Growers hopeful in Hopewell plant’s sustainability

Managing Editor

HOPEWELL, Va. (June 7, 2016) — The restarting of ethanol production at an often idled plant in eastern Virginia has generated a lot of interest from farmers as another avenue to market corn in a year of projected low commodity prices.
Under the ownership of Omaha, Neb.-based Green Plains, the plant started ethanol production in late March after purchasing the facility in October 2015, according to Jim Stark, Green Plains’ vice president for investor relations.
“The operation is improving,” Stark said. “We’re gaining experience and a better knowledge set of this facility.”
The plant has the capacity to produce 60 million gallons of ethanol annually using 21.5 million bushels of corn, Stark said.
Stark said on some days the plant has performed at its capacity and the company’s expectation is to operate the plant consistently at capacity soon. 
That’s good news for corn growers in Virginia and surrounding states who look at the plant in operation as another option in selling their crop.
“The Green Plains facility in Hopewell has already generated quite a bit of interest from producers around the Commonwealth,” said Shane Horsley, president of the Virginia Grain Producers Association. “Corn yields, and as a result, corn supply, continue to increase due to technological advances in all facets of corn production.
“The trend of growing supply leads to producers being always eager for new outlets for their grain.
Recently, corn prices have been trading at the low end of the range for the past 5 years, and producers are optimistic that Green Plains will present a new utilization opportunity for their product.”
After purchasing the Hopewell plant for $18.25 million last year, Green Plains invested another $9 million in upgrading it for production. Stark said that investment included a hammer mill to further process distillers grains and equipment for corn oil extraction which is primarily marketed as a feedstock for biodiesel as well as a supplement to livestock feed.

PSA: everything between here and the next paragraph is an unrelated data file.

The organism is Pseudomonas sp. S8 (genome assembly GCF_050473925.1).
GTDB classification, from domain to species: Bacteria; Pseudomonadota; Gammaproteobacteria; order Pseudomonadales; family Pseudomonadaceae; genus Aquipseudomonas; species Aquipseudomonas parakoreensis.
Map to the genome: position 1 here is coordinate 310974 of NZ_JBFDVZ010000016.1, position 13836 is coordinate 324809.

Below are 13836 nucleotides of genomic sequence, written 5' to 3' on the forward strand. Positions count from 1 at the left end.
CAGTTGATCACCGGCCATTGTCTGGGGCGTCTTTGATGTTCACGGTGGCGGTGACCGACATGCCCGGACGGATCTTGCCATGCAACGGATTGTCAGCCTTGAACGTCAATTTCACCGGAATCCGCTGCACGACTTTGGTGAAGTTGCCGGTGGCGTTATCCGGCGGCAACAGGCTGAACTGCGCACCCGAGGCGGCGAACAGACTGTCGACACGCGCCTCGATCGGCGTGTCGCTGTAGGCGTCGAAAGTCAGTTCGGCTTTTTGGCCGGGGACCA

“That will give us another revenue and income stream that the plant did not have before,” Stark said, adding the company expects to begin oil extraction later this summer.
Originally named Appomattox Bio Energy and owned by Osage BioEnergy, the plant was mechanically completed in 2010 and initially designed to handle multiple feedstocks but focus mainly on barley.
Under Osage, the plant never reached full production and was sold to the British company Vireol Bio Energy in March 2013.
Vireol’s original intent was to dismantle the plant and ship the pieces to the United Kingdom but the company later decided to start operation back up in Hopewell until it determined two years later the company couldn’t operate was at a profit as the price of gasoline was at its lowest since 2009 and put it up for sale.
The plant’s on-again, off-again status the last five years has led to several lawsuits, either by the City of Hopewell or other companies who did work on the plant and weren’t initially paid for it.
Stark said the company is very aware of the need to build relationships throughout the region moving forward.
Ten of the company’s 14 operating plants were acquired after other ethanol companies built them. The company now produces 1.2 billion gallons of ethanol annually.
“I believe we have some reputation in the industry that we’re someone people want to do business with,” Stark said. “We didn’t get to that point without understanding how important relationships are in this business.”
The plant is different from many of Green Plains’ 13 other plants in the United States in that it is a “destination” plant, Stark said, with the ethanol produced in Hopewell likely used in the highly populated, high fuel demand areas of the East Coast. Its “originiation” plants in the midwest are sited, where corn is readily available year round.
It will cost more to purchase corn for the Hopewell plant, Stark said, “but at the same time, Hopewell is in a good place to sell the products we make.”
He also said the company is looking at ways the Hopewell plant could double as a distribution hub for getting its products moved throughout the eastern United States.
“Part of the drive for us to own the Hopewell plant was its location in the East Coast,” he said.
Stark said for the first month and half of production, the plant used locally-sourced corn before shipping some in by rail.
As a company, “We want to buy as much local corn as we can, and that would be true of our Hopewell location as well,” Stark said.
Local for the Hopewell plant could mean corn from Maryland, West Virginia and North Carolina, Stark added, where as the Green Plains’ Midwest plants can get enough corn within a 30-mile radius.